By now, everyone is well aware that John Calipari has declared the Kentucky Wildcats team "out of shape," and decided that the answer is three weeks of 7:00 AM conditioning for the entire team. But I think there is more to it than that.
We all know the stories about the "Breakfast club" that Michael Kidd-Gilchrist started last year, along with Anthony Davis, and how that idea spread to all of last year's NCAA championship team. Calipari has been talking in the press for several games now about the fact that this team has not "fallen in love with the gym," and repeatedly bemoaned that fact.
So why is Calipari so insistent on this? It's not quite as obvious as you might think. Yes, the Wildcats, I believe, are not in as good a shape aerobically as they might be, and you can see some of that during the games. Calipari, in general, is reluctant to practice for too long or too tough because it raises the potential for injury among his players, and an out-of-shape but otherwise healthy high-school All-American is infinitely preferable to an injured one.
With that said, it seems pretty clear that this group is unable to sustain their intensity, and part of that is caused by the fact that they just aren't spending enough time together in a team setting. Whether you are scrimmaging or running suicides, shared athletic endeavor is the best way for this group to bond, and develop a shared understanding. Obviously, Calipari isn't going to go all Billy Gillispie and exercise them into stress reactions and such, but he does plan to put them out of breath every day for the next two weeks.
That will help them in many ways other than aerobic fitness -- it will help them talk to each other more, help them understand their teammates' capabilities and proclivities. It also seems that the team has finally gotten the message and is working out on their own, led by Archie Goodwin. This is a positive development, and every minute they spend together as a team focusing on improving their skills or conditioning is going to yield far more benefits than one might think.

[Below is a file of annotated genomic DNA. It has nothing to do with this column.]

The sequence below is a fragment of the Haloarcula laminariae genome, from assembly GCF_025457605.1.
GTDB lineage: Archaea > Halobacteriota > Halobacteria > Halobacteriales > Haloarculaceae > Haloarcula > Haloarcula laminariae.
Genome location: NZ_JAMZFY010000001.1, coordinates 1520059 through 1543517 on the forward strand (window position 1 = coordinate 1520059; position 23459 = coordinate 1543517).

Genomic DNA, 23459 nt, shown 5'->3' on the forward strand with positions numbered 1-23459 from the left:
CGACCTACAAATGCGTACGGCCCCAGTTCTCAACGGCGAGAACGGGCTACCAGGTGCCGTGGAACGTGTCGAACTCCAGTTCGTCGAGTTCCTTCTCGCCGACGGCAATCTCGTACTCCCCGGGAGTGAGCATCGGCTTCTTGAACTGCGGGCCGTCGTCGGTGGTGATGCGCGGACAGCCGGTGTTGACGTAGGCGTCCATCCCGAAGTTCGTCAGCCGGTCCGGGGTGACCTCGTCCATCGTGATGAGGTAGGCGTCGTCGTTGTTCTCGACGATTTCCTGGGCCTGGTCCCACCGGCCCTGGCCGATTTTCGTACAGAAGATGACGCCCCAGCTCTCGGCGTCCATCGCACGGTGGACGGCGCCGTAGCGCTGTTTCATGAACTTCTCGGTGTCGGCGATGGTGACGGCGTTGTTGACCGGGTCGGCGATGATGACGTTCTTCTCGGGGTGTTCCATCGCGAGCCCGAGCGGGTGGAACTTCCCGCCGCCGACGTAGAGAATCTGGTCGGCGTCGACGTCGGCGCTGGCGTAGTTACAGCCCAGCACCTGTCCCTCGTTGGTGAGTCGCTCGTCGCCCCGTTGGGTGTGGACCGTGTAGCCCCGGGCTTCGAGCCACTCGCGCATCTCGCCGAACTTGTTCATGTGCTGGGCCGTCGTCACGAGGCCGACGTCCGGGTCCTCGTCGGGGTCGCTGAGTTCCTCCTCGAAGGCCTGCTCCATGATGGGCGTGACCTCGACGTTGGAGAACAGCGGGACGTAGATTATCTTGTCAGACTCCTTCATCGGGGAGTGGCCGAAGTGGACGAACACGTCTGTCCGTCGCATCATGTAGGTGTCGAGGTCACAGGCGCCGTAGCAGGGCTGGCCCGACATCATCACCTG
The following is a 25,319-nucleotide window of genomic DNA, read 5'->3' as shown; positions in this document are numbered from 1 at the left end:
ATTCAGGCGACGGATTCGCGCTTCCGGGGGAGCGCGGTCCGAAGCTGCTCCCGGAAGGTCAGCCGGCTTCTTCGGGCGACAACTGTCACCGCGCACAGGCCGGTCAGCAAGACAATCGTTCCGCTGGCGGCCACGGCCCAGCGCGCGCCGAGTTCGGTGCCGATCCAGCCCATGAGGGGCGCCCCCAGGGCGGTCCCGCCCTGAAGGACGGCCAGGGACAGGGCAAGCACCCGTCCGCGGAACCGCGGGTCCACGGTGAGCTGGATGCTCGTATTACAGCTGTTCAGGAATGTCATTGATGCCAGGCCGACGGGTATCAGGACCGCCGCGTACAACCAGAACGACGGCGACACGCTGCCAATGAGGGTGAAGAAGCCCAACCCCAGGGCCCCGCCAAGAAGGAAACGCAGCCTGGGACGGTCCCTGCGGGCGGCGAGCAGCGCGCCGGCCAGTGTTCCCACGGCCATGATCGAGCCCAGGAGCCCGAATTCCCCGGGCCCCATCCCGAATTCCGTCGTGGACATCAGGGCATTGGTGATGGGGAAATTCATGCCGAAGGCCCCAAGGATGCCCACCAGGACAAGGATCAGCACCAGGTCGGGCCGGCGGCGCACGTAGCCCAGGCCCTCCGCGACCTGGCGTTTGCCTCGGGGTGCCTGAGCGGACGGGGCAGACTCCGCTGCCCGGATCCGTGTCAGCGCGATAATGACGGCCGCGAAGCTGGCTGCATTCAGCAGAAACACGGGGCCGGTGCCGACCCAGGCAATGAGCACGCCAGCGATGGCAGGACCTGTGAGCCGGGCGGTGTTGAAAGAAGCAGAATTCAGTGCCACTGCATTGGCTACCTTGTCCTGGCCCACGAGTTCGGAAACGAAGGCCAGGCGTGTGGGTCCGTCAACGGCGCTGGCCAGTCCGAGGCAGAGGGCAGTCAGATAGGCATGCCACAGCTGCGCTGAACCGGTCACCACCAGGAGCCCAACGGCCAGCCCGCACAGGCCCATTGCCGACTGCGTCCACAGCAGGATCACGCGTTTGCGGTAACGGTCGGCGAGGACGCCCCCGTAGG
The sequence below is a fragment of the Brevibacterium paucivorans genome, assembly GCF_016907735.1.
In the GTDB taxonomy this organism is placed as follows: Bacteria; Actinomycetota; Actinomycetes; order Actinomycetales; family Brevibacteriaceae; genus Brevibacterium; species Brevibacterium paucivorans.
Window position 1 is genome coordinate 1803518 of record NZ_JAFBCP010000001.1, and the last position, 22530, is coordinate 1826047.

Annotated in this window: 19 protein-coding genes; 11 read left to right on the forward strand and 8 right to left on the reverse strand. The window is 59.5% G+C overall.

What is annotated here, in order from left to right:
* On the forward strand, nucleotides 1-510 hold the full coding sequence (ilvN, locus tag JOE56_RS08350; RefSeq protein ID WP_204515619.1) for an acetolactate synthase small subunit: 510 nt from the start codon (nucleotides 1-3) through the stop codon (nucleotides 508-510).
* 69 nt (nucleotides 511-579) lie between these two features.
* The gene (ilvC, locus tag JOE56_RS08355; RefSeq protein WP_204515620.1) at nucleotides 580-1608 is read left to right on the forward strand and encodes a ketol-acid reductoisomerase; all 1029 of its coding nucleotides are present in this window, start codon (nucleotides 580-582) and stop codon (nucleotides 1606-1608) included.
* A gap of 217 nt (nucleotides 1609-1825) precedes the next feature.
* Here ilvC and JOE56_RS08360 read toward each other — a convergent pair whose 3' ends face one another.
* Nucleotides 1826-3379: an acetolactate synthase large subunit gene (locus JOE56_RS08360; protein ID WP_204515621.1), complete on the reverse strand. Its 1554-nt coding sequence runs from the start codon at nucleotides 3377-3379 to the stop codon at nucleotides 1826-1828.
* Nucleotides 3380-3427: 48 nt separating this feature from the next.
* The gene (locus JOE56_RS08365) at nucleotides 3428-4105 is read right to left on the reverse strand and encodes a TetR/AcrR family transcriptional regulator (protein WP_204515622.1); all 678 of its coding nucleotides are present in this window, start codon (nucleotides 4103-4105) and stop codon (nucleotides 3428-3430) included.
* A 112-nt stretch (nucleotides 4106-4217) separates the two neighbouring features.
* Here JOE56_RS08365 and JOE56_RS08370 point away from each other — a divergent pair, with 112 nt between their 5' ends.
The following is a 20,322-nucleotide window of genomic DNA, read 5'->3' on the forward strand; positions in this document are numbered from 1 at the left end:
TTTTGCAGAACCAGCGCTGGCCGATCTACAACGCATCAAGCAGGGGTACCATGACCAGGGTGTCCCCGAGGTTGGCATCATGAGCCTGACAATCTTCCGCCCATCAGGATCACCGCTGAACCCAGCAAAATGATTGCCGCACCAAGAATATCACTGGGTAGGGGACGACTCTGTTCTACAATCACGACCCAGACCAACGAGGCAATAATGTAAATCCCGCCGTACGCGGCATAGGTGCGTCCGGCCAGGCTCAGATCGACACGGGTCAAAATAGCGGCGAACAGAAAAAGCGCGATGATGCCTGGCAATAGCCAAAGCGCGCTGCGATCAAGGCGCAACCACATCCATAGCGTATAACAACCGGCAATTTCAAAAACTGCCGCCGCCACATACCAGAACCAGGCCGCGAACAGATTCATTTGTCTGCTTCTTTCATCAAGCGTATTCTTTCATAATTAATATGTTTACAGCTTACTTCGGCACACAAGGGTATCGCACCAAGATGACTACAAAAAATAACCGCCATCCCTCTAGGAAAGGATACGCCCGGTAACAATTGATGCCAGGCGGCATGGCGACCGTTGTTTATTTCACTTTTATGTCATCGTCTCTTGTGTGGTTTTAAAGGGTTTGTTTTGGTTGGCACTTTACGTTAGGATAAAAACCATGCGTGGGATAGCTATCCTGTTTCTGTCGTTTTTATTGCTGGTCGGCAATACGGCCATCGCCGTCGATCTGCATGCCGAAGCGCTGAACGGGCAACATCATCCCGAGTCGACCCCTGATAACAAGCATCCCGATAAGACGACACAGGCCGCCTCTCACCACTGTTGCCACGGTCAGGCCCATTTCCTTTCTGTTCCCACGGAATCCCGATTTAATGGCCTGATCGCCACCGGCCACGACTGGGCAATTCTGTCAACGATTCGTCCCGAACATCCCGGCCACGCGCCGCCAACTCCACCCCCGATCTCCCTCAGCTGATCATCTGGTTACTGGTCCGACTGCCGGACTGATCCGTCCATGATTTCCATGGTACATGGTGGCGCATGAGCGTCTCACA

The time frame is also significant. Remember when I mentioned that this four-week period leading up to the Louisville game was an opportunity the coaching staff sorely needs to get these guys playing at a higher level? The 3 weeks Calipari intends to use for conditioning is also significant -- it takes 21 days for a habit to form. Coach Cal is hoping to create 13 Josh Harrellson habits, and it will work greatly to the team's advantage if that happens.
Overtraining is always a risk with young guys like this, who sometimes don't know that you can get too much of a good thing. So it's important that the team communicates their efforts with the staff to make sure that their time, both individual and scheduled, is spent to the best possible advantage, and I'm sure that will happen. What is kind of curious is why it has taken Calipari so long to make this decision? I don't know, and I wouldn't care to guess.
To me, though, this is exactly what this team needs -- more time together engaged in hard athletic effort. It will bond them, it will physically improve them, and it will improve their mental focus as long as it's done right.